Just some early morning thoughts from me to you…

“Look here, you who say, “Today or tomorrow we are going to a certain town and will stay there a year. We will do business there and make a profit.” How do you know what your life will be like tomorrow? Your life is like the morning fog—it’s here a little while, then it’s gone. What you ought to say is, ‘If the Lord wants us to, we will live and do this or that.’” James 4: 13-15 (NLT)

Okay, here’s the deal—let’s say you have thirty days to live.

Now what will you do?

What will be important to you now?

How about the reemergence of the Coronavirus in certain new areas around our country? Important. Sure.

What about all the looting, destruction, violence and destruction of the historical statues around our nation. Important. Of course.

But remember—thirty days.

Whether we realize it yet or not, our time here on earth is limited. No matter how uneasy that might make you and me feel to think about, it’s an absolute fact.

No matter who you are, how young or how old, what measure of success—whether money, fame, or power by worldly standards you may have attained—mortality is the great leveler for us all.

So, you have thirty days. Maybe if we stretch it—forty-five? Or if the medical tests were wrong, it turns out you only have twenty.

What if today is your last day?

James reminds us we are not promised tomorrow. Yet we live life as if it will go on forever, and we miss the best, the most important moments which are there for us to enjoy, and are there for us to add value to, and build into for eternity.

In the last few days, two precious young friends have passed from here into the arms of their Heavenly Father. Gone too soon.

I hope they knew that they made a difference in the lives of so many others—in their shorter than usual time among us.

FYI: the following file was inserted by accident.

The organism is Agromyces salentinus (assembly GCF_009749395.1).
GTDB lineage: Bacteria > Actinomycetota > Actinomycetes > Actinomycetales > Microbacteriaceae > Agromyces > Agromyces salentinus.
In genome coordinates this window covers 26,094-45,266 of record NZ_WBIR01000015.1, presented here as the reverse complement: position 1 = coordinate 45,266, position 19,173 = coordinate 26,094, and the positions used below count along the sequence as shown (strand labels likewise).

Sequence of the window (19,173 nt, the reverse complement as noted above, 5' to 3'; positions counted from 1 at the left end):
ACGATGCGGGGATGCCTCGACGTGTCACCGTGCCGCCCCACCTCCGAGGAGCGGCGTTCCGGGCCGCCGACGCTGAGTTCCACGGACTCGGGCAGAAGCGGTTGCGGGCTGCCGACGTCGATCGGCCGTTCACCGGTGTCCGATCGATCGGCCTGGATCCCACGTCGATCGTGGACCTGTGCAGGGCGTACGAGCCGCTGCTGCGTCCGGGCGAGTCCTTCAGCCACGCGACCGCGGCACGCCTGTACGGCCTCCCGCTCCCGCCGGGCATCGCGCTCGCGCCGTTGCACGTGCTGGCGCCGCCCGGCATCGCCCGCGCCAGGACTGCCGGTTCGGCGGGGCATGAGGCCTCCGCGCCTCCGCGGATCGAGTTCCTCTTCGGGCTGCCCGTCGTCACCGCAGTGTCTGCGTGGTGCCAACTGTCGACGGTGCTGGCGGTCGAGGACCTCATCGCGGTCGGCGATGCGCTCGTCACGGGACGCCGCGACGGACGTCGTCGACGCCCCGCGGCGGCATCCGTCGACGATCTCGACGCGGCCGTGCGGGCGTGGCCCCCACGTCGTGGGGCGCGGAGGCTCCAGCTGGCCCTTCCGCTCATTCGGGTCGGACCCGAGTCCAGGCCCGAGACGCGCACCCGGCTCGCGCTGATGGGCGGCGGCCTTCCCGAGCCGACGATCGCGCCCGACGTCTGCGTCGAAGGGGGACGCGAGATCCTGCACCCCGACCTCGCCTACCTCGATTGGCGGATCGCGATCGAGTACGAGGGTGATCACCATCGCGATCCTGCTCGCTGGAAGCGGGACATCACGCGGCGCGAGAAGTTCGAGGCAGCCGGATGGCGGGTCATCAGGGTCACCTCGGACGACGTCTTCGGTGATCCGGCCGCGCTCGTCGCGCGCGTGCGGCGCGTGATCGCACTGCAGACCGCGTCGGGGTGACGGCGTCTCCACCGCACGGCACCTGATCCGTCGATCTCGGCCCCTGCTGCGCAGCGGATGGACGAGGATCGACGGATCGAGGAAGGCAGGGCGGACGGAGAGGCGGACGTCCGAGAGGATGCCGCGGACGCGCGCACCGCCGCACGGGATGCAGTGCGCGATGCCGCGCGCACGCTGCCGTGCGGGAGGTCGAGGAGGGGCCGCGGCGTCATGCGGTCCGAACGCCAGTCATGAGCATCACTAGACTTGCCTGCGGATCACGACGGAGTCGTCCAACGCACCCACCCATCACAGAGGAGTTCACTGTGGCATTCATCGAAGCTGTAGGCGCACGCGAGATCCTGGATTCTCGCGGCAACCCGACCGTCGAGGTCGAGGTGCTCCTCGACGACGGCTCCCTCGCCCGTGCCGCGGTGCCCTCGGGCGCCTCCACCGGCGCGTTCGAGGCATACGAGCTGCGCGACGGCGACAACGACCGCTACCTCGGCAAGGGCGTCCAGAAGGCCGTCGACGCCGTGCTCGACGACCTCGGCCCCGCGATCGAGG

The song “For Good” from the Broadway musical “Wicked” says it well—

“I’ve heard it said that people come into our lives for a reason
Bringing something we must learn…
Like a comet pulled from orbit as it passes the sun,
Like a stream that meets a boulder halfway through the wood
Who can say if I’ve been changed for the better,
Because I knew you, I have been changed for good.
It well may be that we will never meet again in this lifetime,
So, let me say before we part so much of me
Is made of what I learned from you.
Like a ship blown from its mooring by a wind off the sea
Like a seed dropped by a sky bird in a distant wood.
Who can say if I’ve been changed for the better, but because I knew you,
Because I knew you, I have been changed for good.”

I pray that you have been blessed as I have been by God having put others in my life who, because I knew them, I have been changed for good. Time and time again, person after person.

So maybe what is important for us to think about in whatever number of days you and I have remaining, is this—

Will others be able to say—“Because I knew you, I have been changed for good.”

Now, may I suggest we live our lives—with that perspective.

In His Name–Scott